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WHITTERISH. Body, the root end of the white part of a hare's scut, light grey foal's hair, or camel's hair, towards the tail, the dark part of a hare's scut with some brown hairs mixed; peacock's herl for the head; warp with white silk. Wing, the feather of a sea-mew.
Light Grey. Body, fur of the inner part of a rabbit's leg, the lightest of the dark part of a hare's scut; warp with ash-coloured silk. Wings, light grey mallard's feather.
JULY. The Peacock hackle, Black herl, Pewet's topping, and Red herl of May and Fune, and the Whitterish and Light grey of the last month, serve also for this. And to those add the
Brown. Body, hair of a very light brown, or reddish calf or spaniel, and light bear's hair, mixed; warp with pale orange. Wing, the feather of a land-rail.
AUGUST. The Peacock hackle, and the three following flies of May and the two subsequent months, and the Brown of the last month, serve also for this : in which also are taken the
GREY Fly. Body, light grey foal's hair mixed with the dark part of a hare's scut; warp with grey silk. Wing, a hen-pheasant's feather.
BLACK ANT-Fly. Body, darkest part of a hare's scut, and dark brown wool, or sheep's russet, equally mixed, and one single ruddy herl of a peacock, all twisted together; warp with copper-coloured silk. Wing, a fieldfare's feather.
BROWN ANT-Fly. Body, bright brown bear's hair, much weather-beaten. Almost of an orange-colour towards the tail; and, therefore, a few hairs of a light brown, or flame-coloured calf or spaniel's hair, to be added in the tail part; warp with orange-coloured-silk. Wing, the light feather of a fieldfare or starling. NOTE. The Black and the Brown Ant Fly I have studied to imitate with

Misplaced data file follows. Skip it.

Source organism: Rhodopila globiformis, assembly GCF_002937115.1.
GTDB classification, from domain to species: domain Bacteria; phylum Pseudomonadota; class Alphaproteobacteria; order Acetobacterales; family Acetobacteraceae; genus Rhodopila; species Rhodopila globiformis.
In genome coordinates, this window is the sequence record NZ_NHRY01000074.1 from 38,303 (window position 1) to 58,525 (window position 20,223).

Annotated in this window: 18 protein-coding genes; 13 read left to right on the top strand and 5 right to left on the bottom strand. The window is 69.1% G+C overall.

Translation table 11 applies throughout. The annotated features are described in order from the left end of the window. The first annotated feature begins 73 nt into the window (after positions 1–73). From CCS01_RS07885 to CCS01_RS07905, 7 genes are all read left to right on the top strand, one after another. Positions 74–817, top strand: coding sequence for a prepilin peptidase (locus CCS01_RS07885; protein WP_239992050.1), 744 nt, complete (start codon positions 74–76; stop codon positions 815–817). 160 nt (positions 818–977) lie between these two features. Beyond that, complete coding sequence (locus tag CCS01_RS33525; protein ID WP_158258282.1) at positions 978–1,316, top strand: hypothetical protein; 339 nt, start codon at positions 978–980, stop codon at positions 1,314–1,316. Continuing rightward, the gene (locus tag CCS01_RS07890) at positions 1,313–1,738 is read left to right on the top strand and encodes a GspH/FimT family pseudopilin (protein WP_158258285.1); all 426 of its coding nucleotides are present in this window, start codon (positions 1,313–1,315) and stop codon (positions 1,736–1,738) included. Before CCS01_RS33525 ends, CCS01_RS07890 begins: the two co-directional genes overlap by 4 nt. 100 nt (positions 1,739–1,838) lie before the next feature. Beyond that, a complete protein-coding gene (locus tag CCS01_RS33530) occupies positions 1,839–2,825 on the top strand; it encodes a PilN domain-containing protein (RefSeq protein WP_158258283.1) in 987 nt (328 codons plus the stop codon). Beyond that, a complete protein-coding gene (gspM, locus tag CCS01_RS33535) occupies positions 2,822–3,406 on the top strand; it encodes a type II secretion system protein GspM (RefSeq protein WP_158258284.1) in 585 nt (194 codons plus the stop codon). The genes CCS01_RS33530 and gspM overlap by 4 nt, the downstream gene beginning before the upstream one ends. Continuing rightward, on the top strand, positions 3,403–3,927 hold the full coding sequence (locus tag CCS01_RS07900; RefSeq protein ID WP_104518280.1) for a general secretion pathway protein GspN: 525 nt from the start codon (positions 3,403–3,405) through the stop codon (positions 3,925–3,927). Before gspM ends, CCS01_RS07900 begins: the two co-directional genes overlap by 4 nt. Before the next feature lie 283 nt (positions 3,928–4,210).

other materials, (and have found them succeed very well,) made as Black Ant. Brown bear's hair, and a little grey squirrel's hair next the roots, peacock herl; warp with coppercolour or ash.
Brown Ant. Light barge-sail, seal's fur and brown bear's hair, peacock herl; warp with orange. Wings of this and the former, starling's feather; longer than the body.
(Referred to froin Part II. page 320, 4.) FEBRUARY. Prime Dun. Dubbing, of the down of a fox-cub, warped with sad ash-coloured silk. Wings, of the feather got from the quill of a shepstare's wing. This fly is made little : but there is another, made of the same dubbing, larger by far.
MARCH. The same flies as are taken in February will be taken in March; and also those hereafter mentioned.
Moorish Brown. Dubbing, of the wool of a black sheep: warped with red silk. Wings, of the feather got from a partridge wing.
Palm Fly. Dubbing, of the hair of a brown spaniel, got on the outside of the ear, and a little sea-green wool mixed; warped with brown cloth-coloured silk. Wings, of a shepstare's quill-feather.
GREEN-TAIL. Dubbing, of the brown hair of a spaniel, got on the outside of the ear; but a little, in the end of the tail, must be all of sea-green wool, without mixture. Wings, as the last.
APRIL. Bright BEAR. Dubbing, of bright bear's hair warped with sad cloth-coloured silk. Wings, of a shepstare's quill feather. Others dub the body with yellow silk, which is better.
Yellow Dun. Dubbing, of yellow wool, and ashcoloured fox-cub down mixed together; dubbed with yellow silk. Wings, of the feather of a shepstare's quill. Others dub it with dun bear's hair, and the yellow fur got from a martern's skin, mixed together, and with yellow silk. Wings, of a shepstare's quill feather.
Make two other flies, their bodies dubbed as the last; but in the one mingle sanded hog's bown, and in the other black hog's down. Wings, of a shepstare's quill feather.
And there is also taken an excellent fly, made of dun bear's hair, yellow martern's fur, sanded hog's down, and
(1) The reader is to note, that shepsture, stare, and starling, are words synonyinous : vid. Minsheu's Dict. voce Stare.
black hog's down, all mixed in an equal proportion together; warped with yellow silk. Wings, of the feather of a shepstare's quill.
These several flies, mentioned for April, are very good, and will be taken all the Spring and Summer,
MAY. THORN FLY. Dubbing, of black lamb's wool; warped with black silk. Wings, of a mallard's light grey feather. NOTE. That in all instances where mallard's feathers are directed to be used for wings, they must be those of the wild, and not the tame mallard.
KNOP Fły. Dubbing, of the down of an otter-cub and the herl of a peacock; warped with black silk. Wings, of the light grey feather of a mallard.